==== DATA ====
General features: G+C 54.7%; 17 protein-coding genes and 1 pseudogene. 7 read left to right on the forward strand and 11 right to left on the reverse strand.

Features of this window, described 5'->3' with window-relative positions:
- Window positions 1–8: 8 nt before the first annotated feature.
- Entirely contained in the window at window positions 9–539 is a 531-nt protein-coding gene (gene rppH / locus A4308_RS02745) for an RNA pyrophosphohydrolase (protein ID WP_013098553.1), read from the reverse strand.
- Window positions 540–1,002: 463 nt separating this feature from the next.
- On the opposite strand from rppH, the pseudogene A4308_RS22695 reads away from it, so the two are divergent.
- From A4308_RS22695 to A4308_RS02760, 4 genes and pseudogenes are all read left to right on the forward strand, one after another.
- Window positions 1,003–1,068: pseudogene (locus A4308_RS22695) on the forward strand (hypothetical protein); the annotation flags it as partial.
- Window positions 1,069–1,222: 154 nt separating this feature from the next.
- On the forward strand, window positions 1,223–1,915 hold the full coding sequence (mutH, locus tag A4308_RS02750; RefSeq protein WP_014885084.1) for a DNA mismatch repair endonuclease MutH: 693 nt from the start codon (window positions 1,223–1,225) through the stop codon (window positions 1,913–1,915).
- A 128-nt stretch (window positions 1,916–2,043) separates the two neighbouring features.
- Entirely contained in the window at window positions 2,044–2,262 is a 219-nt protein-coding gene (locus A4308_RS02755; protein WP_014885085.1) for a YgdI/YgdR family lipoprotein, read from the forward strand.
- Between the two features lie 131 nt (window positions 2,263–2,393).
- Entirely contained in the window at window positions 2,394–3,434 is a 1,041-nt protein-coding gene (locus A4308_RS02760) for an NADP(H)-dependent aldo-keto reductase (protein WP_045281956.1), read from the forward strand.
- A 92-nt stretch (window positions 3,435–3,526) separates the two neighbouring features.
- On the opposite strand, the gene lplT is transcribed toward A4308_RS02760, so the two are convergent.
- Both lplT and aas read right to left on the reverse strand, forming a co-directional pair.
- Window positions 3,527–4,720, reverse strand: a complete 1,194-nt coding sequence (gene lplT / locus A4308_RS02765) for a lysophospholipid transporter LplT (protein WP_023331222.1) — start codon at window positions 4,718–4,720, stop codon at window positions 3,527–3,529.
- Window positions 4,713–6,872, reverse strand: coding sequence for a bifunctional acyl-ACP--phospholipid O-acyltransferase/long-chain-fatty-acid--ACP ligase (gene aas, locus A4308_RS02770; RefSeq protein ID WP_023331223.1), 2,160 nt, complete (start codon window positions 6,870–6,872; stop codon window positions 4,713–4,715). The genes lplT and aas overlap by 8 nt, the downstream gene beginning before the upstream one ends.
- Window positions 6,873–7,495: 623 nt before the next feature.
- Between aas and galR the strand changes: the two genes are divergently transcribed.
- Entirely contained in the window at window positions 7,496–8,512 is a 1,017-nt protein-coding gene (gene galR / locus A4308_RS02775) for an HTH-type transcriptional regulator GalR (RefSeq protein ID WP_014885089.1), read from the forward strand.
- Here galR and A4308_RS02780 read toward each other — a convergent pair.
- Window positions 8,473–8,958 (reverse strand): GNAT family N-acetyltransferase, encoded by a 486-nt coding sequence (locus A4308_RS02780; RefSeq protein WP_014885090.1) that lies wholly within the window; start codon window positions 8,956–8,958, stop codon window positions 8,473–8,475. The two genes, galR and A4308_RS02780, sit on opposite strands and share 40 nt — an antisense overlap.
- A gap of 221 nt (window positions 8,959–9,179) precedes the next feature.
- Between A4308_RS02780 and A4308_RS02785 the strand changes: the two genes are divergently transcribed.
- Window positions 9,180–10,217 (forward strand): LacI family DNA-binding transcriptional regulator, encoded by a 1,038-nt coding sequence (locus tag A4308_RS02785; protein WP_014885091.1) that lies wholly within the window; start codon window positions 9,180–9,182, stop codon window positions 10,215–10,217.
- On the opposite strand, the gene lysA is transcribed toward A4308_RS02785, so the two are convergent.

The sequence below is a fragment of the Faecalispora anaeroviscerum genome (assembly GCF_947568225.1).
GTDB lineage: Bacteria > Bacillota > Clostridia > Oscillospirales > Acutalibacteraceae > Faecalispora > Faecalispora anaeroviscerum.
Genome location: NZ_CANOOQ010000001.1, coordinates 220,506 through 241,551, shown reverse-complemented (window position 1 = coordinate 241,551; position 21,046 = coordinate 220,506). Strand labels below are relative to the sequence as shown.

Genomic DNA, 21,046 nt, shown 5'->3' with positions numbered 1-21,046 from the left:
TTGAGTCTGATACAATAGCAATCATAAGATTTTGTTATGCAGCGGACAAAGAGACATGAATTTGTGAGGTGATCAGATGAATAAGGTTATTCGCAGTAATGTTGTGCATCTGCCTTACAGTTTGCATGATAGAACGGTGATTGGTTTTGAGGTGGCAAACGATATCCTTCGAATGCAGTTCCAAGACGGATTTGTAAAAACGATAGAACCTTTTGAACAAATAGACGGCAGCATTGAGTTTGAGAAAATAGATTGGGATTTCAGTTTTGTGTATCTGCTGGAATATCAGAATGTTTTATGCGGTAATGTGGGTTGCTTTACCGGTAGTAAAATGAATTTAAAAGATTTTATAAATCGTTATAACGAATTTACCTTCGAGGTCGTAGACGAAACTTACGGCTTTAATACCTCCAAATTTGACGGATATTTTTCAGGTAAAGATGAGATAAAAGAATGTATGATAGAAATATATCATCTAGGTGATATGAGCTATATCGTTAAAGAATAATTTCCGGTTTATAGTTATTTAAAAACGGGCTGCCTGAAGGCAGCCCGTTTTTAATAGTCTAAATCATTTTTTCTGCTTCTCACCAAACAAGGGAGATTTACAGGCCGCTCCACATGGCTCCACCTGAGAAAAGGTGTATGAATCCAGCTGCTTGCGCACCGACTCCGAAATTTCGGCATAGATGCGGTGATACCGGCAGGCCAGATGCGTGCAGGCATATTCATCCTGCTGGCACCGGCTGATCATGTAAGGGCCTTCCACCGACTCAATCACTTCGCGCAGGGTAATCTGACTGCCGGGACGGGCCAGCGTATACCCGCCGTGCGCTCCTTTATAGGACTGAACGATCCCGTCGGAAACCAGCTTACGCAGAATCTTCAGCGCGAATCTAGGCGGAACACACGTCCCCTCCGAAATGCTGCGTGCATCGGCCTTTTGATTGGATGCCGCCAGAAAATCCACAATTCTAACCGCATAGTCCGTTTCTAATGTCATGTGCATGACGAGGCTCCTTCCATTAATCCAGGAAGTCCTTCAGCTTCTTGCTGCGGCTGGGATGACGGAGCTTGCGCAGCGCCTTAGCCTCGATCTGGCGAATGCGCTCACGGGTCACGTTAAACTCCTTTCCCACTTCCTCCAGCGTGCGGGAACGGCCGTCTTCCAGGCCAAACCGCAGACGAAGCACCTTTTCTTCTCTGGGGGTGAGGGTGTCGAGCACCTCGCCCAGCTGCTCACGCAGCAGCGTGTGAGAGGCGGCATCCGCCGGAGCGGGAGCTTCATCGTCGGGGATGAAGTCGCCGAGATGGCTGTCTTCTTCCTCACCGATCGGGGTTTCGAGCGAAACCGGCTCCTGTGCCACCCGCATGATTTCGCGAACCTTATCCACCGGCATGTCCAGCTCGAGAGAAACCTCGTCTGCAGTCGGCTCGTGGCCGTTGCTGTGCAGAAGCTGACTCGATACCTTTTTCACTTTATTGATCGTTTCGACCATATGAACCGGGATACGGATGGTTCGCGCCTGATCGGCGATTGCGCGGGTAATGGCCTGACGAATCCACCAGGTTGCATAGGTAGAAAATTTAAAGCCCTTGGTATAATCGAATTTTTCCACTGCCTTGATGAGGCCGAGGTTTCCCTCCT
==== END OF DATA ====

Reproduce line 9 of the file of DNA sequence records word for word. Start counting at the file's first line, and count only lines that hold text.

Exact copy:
- Window positions 1,069–1,222: 154 nt separating this feature from the next.